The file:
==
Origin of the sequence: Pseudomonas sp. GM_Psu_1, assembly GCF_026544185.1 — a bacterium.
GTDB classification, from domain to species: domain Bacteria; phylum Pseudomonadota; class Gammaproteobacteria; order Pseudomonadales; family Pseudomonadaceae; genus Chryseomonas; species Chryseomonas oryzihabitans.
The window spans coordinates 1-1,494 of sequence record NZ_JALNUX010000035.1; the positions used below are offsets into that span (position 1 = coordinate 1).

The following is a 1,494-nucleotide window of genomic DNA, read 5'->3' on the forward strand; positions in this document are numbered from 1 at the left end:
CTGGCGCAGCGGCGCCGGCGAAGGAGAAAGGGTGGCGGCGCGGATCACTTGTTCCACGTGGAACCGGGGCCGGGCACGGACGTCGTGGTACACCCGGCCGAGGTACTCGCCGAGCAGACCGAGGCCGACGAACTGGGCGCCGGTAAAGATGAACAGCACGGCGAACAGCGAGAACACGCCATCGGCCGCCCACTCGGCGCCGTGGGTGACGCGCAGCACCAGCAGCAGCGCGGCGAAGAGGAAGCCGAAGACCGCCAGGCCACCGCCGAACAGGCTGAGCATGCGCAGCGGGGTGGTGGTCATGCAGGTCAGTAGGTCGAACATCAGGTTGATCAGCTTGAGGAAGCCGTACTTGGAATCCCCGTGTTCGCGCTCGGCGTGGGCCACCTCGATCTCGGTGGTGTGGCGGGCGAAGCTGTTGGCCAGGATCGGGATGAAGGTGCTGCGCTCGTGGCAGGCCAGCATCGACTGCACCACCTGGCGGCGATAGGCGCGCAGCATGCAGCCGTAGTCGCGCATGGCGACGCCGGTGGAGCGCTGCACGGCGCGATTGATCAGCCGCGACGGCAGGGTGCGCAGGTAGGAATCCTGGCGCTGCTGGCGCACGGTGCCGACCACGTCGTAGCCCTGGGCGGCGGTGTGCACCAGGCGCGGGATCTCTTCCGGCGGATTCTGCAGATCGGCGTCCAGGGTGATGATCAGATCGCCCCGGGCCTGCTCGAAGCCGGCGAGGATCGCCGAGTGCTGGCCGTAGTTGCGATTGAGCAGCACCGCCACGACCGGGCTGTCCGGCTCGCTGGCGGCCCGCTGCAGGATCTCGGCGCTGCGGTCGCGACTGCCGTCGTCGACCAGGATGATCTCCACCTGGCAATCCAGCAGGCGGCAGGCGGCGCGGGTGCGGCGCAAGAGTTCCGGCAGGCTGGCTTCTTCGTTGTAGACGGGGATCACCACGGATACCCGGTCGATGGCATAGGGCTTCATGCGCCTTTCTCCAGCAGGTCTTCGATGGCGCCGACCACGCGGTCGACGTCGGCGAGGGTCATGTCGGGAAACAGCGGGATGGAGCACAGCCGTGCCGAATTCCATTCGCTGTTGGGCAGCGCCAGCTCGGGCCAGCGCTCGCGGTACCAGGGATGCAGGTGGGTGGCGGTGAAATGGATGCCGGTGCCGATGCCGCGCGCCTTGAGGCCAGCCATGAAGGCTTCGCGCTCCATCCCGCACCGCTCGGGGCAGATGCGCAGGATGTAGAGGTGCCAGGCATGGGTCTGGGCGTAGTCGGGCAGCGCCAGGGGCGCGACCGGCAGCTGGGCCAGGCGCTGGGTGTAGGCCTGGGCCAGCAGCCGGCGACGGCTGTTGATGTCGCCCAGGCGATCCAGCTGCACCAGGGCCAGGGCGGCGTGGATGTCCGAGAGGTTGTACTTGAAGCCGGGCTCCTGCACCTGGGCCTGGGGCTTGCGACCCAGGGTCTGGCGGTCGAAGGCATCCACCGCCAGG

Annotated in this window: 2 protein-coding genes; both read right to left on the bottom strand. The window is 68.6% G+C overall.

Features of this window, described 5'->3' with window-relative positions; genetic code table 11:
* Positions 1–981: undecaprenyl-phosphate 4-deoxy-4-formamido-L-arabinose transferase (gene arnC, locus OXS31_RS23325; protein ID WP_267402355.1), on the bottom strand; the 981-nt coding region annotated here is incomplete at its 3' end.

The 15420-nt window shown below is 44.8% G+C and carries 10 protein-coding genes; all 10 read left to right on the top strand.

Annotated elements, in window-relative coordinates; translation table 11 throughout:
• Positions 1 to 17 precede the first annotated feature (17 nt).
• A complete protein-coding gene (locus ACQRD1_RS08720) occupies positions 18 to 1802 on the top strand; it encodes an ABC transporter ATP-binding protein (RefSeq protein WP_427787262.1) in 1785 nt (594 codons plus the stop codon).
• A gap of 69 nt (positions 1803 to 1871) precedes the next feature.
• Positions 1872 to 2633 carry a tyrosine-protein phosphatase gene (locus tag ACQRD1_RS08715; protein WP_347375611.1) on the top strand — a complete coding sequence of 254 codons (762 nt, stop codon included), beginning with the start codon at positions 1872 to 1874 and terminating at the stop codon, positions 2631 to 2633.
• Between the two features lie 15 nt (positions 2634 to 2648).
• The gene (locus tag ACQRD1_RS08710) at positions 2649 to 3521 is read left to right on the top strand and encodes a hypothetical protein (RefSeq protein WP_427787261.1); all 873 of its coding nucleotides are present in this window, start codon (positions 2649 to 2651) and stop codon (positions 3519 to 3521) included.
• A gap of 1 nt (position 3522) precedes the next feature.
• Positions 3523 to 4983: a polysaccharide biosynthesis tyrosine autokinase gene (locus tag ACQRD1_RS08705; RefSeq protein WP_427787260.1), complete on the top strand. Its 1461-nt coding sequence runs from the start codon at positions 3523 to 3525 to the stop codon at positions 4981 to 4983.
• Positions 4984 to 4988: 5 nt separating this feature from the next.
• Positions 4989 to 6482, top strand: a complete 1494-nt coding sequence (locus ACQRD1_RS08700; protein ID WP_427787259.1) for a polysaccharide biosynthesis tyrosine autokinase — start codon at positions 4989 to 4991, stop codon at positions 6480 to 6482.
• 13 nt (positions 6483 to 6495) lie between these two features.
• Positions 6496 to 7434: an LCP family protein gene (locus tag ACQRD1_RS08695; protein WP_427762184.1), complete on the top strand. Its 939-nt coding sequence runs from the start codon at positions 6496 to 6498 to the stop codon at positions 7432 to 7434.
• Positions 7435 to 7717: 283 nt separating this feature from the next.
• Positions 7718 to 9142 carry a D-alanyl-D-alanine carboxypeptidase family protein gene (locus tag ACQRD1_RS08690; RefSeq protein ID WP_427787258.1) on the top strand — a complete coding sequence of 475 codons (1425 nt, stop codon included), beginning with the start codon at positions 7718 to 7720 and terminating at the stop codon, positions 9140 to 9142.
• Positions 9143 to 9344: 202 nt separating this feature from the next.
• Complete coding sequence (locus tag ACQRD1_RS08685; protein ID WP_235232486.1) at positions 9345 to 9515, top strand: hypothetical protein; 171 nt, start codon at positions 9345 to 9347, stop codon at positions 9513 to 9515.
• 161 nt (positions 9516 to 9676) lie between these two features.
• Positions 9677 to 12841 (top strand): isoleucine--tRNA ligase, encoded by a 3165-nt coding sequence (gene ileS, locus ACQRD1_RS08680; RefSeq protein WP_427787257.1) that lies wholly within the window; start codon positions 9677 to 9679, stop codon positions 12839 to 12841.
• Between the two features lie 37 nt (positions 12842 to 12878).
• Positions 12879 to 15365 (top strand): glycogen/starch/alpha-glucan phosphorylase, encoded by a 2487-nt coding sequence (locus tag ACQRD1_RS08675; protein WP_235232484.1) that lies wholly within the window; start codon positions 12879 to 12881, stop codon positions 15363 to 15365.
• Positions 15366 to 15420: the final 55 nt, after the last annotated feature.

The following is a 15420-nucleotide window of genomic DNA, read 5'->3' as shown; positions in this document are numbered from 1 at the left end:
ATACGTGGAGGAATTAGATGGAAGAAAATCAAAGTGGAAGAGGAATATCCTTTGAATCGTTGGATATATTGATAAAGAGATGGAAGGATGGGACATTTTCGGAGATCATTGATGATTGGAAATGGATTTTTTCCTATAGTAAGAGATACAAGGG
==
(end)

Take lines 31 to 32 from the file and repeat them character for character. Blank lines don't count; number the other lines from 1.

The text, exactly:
• Positions 15366 to 15420: the final 55 nt, after the last annotated feature.

The following is a 15420-nucleotide window of genomic DNA, read 5'->3' as shown; positions in this document are numbered from 1 at the left end: